I had a Starsky and Hutch t-shirt in sixth grade. It was an adult XL and came down past my knees, so I wore it as a nightgown. I was going to marry Starsky. Didn't quite work out for some reason. I also had posters of the Sweathogs on my bedroom wall. Once I entered junior high, I went from TV idols to music idols. Enter the aforementioned Gibb and his brothers."
"First album? Simon & Garfunkel’s Greatest Hits. (I did have “I Think I Love You” on a 45, though.) Second album? Seals & Crofts.
TV theme song? I had the 45 of the theme from The Rockford Files, and played it on endless repeat.
First concert? I was a late bloomer, so my first concert was the Eagles (The Long Run Tour), WITH SPECIAL GUEST, CHRISTOPHER CROSS (Ride Like the Wind, baby!) at Alpine Valley, circa 1980.
And forget Grease and Saturday Night Fever….when it comes to John Travolta, I was into the URBAN COWBOY soundtrack all the way!
Most scandalous song? A tie between Rod Stewart’s “Tonight’s the Night,” and Exile’s “I Want to Kiss You All Over.” Seems pretty tame these days."
"Regarding your request for others to share...OK -- I will bite....
I owned the Partridge Family Album as well as the Grease Soundtrack...I could probably find these somewhere in my house if I looked hard.
Disco Demolition? Nope, I was worse. I actually liked Disco and used to go "disco dancing". I still have some songs on my iPod.
Now I not only still listen to Ted Nugent (including "Wango Tango" which by the way, a trainer at my health club has as his ring-tone when he gets a text message so there are others who still like the song) but I go and see him whenever he is in the Chicago area. I went to the House of Blues in August to see him, was right up front and caught an autographed guitar pick he threw out. I brought it home, gave it a place of honor in my jewelry box (to keep it away from my 8 y/o daughter who thought it would make a good addition to her room). My husband is convinced I am certifiable. It isn't bad enough this 40-something Mom of a 5 and 8 year old goes to see Ted Nugent but I bring home guitar picks and am just a little too excited about it."
"I think you should change your disclaimer to people born after 1985, because I was born in 1980 and almost all of the pop culture references flew past me! But other than that, this is a hilarious post. That prom photo is priceless!"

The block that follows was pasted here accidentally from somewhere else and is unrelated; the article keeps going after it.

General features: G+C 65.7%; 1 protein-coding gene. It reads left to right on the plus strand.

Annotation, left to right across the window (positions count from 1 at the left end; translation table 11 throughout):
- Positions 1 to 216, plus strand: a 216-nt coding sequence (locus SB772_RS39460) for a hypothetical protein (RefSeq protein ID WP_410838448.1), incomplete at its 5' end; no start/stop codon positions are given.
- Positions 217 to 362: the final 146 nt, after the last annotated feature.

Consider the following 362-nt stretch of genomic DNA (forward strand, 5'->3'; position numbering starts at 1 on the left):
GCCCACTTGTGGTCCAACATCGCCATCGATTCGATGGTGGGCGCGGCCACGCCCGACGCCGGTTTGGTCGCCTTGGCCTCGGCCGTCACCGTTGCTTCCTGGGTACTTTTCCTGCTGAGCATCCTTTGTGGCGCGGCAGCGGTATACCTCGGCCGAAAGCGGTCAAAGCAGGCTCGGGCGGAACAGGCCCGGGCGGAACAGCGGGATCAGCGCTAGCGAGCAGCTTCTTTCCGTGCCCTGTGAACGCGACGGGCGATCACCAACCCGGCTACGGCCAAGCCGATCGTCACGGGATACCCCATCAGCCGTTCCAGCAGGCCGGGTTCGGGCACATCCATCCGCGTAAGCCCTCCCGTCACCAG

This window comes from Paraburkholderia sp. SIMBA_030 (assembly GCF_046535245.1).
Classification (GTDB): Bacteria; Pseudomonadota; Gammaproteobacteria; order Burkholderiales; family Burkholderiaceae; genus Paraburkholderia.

"What I love most about that prom photo is that your hair helmet is bigger than your date's!"
Rick responds: With hair, I was 6'3". Without it, 5'10".
Regarding "Just One Bad Century" (radio interviews)
"Rick, I've been listening to you on with John Landecker every Saturday morning and it's a pleasure to hear you back on the radio--especially with John. You can tell that the two of you are buddies, and it's really entertaining."
274 days until we get a new president.
Sunday, April 20, 2008
Steve Downes is the morning man at WDRV-Chicago, and the voice of Master Chief in the X-box video game series "Halo"
Started in Dayton Ohio in 1969.
First big gig: PD/Afternoons at WYDD Pittsburgh in `74
K-WEST, L.A. in 78
Eve. drive at KLOS, L.A. from 81-91,
PD/ afternoons at K-ROCK in Fort Meyers in '92
PD at 95-YNF in Tampa 93-'95.
Afternoons at KLSX, L.A., and host of Rockline.
2 years doing mornings at KTYD in Santa Barbara
Mornings at The LOOP starting in '97
Mornings at The DRIVE since '01
Rick: I think you came to the attention of Chicagoans through your work with national specials like "The Superstar Concert Series," and of course Rockline. When you were hosting Rockline in the 90s nearly all the rock and roll greats did that show. What are some of the highlights from your perspective?
Steve: So Many. Probably the biggest thrills we're hosting the first national radio interviews of the reunited Eagles, and Jimmy Page and Robert Plant.
Rick: Everyone likes to hear about the highlights, but as a former radio producer, I also like to hear the nightmare stories. Who were some of the guests you had on Rockline that either a) were a pain in the butt b) were like talking to a brick wall, or c) made no sense at all?
Steve: The biggest fear was being skewered by Howard Stern live and nationwide, when we had him on ROCKLINE after the publication of his first book. (Didn't happen. He was very cool, and very entertaining). The vast majority of artists were very cool. The ones that weren't were usually too buzzed to know what was going on. Scott Wieland was barely conscious for 85 of the 90 minutes we were on the air, until at the very end, he spontaneously broke in to a killer version of "Give Peace a Chance" .